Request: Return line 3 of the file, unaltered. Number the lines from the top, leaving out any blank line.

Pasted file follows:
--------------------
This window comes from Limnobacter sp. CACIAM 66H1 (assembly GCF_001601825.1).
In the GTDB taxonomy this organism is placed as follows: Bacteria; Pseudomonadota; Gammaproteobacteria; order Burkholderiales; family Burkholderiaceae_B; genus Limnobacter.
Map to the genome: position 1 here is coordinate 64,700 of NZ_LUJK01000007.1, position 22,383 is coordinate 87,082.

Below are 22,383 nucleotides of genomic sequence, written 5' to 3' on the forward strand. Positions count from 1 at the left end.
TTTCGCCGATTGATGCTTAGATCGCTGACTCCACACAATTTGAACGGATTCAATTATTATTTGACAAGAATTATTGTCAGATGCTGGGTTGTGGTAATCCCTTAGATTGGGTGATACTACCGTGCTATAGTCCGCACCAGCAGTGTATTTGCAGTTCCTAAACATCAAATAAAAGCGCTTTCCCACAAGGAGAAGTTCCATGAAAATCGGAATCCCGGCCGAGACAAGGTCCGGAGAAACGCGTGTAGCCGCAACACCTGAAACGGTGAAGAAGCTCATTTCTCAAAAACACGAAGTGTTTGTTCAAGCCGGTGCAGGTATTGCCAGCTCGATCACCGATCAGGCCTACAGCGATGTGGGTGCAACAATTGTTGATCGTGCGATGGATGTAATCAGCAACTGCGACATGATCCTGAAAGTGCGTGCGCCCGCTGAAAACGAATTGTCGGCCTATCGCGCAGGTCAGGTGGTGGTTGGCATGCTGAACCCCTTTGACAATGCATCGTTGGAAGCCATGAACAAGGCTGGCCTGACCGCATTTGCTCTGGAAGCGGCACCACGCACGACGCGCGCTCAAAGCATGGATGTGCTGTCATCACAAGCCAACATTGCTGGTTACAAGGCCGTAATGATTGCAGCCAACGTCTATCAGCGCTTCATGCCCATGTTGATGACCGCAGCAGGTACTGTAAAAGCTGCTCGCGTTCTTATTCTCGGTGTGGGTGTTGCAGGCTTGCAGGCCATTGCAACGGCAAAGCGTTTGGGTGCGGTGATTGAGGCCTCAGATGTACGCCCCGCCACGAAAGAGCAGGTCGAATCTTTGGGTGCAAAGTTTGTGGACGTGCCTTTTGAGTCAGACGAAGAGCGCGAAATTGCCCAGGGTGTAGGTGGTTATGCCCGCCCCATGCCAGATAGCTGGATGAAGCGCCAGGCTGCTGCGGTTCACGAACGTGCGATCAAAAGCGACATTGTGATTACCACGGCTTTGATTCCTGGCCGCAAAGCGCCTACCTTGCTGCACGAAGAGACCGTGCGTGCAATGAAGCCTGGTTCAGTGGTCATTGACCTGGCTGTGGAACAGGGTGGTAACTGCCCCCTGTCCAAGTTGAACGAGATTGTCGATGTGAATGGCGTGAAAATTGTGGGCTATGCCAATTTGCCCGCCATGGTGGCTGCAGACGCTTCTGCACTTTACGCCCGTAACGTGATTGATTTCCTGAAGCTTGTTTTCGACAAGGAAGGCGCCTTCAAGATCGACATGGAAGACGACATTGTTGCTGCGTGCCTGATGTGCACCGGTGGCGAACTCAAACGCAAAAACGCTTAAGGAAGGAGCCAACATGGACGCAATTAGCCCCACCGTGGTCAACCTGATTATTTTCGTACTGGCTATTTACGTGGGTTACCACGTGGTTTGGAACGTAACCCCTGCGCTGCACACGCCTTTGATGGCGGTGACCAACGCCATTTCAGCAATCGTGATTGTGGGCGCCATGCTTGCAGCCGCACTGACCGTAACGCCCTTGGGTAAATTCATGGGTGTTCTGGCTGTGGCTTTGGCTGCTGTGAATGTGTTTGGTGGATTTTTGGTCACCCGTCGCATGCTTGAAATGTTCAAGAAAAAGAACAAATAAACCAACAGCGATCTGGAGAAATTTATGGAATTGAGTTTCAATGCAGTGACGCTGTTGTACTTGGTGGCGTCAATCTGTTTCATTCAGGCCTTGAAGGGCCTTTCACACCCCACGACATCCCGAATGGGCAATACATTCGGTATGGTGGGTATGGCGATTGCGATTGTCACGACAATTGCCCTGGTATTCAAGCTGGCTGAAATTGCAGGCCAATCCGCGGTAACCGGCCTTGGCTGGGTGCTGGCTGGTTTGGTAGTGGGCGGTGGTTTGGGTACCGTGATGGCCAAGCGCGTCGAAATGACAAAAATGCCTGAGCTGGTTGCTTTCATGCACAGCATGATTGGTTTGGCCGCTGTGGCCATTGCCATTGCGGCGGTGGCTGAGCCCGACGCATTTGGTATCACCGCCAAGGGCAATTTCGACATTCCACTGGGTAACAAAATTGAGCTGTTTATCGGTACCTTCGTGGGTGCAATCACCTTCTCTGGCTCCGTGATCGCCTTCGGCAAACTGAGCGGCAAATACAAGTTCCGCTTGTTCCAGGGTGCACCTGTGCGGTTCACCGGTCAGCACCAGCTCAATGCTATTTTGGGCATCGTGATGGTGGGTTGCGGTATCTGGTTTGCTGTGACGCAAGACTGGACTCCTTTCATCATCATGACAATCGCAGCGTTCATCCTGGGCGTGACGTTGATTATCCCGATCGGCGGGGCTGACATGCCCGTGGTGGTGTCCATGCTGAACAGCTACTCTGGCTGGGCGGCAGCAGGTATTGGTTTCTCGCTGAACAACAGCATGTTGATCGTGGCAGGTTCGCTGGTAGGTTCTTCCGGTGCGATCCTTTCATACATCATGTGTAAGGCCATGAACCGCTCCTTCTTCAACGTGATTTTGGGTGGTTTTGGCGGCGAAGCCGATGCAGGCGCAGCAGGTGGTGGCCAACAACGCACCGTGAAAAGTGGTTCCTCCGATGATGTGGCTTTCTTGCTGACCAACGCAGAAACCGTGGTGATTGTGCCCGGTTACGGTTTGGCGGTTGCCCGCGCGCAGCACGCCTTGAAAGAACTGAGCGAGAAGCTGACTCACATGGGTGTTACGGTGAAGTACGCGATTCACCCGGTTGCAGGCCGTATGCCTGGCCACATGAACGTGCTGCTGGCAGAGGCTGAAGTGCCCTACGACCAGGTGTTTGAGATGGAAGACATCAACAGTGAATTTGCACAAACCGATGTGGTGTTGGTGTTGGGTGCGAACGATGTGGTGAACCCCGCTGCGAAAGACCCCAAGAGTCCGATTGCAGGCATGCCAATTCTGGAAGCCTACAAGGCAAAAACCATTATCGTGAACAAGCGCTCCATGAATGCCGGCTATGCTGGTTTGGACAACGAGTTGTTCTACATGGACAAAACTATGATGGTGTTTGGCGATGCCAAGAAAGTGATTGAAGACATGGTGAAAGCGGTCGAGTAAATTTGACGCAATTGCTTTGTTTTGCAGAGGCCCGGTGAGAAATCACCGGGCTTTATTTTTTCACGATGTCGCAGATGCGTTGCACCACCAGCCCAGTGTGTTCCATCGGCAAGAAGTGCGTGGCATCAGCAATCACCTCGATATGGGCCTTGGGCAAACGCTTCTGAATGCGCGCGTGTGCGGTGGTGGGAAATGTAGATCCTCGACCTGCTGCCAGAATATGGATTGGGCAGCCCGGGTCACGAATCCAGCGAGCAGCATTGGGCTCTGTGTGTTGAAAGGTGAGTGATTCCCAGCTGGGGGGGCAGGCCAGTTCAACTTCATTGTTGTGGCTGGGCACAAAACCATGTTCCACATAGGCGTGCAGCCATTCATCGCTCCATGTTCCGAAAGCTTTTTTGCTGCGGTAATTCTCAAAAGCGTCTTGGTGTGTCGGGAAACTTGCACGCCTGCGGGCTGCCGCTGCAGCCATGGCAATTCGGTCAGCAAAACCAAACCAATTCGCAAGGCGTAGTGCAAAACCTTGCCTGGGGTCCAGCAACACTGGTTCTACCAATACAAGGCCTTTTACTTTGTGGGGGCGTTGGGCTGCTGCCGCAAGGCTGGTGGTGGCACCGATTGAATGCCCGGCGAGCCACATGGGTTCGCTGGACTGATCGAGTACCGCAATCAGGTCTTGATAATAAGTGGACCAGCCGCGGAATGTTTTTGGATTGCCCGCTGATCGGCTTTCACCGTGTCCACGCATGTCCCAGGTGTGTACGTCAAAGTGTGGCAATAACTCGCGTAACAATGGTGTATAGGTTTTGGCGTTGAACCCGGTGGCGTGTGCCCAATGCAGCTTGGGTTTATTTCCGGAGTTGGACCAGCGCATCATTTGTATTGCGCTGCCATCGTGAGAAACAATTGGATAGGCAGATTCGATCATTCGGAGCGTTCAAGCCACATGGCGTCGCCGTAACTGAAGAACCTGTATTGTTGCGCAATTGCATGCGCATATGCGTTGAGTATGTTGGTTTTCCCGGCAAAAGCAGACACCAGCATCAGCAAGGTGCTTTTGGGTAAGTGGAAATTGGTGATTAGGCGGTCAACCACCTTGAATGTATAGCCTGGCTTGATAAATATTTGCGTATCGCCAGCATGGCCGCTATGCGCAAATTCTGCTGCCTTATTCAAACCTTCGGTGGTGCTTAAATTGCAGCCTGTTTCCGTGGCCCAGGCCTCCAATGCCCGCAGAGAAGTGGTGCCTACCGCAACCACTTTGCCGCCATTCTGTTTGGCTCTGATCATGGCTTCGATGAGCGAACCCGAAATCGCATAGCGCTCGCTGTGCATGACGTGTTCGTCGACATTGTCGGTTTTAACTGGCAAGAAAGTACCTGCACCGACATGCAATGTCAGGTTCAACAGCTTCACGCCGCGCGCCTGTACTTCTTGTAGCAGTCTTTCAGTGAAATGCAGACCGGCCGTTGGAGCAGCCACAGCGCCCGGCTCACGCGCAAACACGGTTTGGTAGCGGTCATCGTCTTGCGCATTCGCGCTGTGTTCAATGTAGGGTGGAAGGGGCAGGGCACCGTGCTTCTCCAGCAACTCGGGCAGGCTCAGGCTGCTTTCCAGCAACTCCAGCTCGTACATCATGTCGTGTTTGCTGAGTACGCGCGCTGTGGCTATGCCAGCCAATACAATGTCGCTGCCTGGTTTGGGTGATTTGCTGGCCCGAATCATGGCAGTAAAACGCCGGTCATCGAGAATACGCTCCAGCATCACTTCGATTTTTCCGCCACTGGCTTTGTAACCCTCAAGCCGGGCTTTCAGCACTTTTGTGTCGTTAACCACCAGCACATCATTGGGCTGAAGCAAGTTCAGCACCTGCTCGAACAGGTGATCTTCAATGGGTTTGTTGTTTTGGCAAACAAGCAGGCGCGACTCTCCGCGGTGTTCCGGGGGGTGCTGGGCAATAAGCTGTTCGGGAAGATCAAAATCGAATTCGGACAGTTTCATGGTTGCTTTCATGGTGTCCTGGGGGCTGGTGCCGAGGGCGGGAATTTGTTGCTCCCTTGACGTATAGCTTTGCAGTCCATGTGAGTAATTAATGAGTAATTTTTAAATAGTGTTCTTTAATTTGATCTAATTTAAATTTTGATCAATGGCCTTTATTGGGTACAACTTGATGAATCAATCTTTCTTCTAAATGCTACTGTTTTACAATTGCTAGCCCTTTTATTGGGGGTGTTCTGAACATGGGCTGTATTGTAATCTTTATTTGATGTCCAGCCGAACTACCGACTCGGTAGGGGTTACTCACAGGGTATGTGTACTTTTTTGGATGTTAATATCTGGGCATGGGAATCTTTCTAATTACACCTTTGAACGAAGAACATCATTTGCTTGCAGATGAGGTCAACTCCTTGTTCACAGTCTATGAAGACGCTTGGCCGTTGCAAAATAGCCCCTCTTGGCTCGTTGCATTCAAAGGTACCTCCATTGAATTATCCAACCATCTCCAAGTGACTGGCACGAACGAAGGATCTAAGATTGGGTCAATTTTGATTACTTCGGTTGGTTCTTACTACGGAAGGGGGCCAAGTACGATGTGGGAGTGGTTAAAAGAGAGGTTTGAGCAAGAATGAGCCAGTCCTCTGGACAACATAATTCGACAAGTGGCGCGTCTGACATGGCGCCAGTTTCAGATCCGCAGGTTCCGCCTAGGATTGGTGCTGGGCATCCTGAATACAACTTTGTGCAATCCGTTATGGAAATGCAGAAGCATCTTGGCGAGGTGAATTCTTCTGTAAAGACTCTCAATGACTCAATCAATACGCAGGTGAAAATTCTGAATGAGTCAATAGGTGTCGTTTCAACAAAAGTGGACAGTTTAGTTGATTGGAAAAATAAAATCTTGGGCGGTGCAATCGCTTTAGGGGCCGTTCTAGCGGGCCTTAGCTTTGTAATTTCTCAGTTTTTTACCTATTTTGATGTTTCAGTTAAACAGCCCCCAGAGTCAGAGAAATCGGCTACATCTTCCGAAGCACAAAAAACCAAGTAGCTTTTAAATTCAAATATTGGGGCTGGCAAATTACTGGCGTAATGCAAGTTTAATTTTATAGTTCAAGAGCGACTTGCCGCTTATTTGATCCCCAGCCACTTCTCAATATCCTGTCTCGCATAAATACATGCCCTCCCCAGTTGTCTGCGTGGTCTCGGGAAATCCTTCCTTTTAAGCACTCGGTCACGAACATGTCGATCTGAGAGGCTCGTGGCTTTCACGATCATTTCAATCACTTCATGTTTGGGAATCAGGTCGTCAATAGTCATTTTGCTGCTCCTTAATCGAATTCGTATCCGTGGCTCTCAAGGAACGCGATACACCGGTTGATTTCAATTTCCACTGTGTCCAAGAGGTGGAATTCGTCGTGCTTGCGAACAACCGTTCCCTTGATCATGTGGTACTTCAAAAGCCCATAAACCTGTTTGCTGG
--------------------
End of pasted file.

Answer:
Map to the genome: position 1 here is coordinate 64,700 of NZ_LUJK01000007.1, position 22,383 is coordinate 87,082.